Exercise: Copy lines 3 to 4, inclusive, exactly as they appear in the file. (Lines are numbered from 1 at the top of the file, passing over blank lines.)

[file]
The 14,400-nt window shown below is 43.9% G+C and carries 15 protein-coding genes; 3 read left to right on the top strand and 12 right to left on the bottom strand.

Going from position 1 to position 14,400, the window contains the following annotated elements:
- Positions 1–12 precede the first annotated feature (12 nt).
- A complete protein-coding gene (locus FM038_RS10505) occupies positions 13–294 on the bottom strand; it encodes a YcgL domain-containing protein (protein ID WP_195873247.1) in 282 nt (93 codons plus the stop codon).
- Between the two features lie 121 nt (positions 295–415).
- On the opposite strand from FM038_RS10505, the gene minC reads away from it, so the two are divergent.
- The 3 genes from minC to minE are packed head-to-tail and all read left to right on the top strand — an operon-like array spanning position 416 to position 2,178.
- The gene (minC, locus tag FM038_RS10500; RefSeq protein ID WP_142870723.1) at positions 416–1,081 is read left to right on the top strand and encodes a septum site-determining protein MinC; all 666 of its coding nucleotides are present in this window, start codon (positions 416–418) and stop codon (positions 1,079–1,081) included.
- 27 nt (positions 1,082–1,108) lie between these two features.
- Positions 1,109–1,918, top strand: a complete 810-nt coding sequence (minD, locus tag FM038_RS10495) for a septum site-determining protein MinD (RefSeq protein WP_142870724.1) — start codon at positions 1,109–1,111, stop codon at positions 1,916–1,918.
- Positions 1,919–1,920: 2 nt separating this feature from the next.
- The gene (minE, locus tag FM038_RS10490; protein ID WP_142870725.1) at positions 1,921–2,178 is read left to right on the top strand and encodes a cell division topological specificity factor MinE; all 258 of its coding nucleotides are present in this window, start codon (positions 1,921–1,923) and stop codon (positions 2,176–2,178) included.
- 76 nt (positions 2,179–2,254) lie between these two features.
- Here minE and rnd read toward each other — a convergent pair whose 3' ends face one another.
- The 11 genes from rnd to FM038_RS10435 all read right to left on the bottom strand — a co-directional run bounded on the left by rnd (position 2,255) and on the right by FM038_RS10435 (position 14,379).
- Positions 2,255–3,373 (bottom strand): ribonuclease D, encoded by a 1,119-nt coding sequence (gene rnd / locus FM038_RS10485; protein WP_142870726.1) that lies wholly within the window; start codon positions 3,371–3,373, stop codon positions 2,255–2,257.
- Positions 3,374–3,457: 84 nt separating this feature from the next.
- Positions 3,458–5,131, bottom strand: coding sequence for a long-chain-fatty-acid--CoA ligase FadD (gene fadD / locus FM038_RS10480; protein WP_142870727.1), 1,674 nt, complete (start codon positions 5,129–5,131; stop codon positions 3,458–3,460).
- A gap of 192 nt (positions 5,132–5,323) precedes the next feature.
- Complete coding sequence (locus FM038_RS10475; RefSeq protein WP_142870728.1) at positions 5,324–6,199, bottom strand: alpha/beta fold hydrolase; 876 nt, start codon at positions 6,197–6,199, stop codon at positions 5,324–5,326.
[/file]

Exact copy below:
- Positions 1–12 precede the first annotated feature (12 nt).
- A complete protein-coding gene (locus FM038_RS10505) occupies positions 13–294 on the bottom strand; it encodes a YcgL domain-containing protein (protein ID WP_195873247.1) in 282 nt (93 codons plus the stop codon).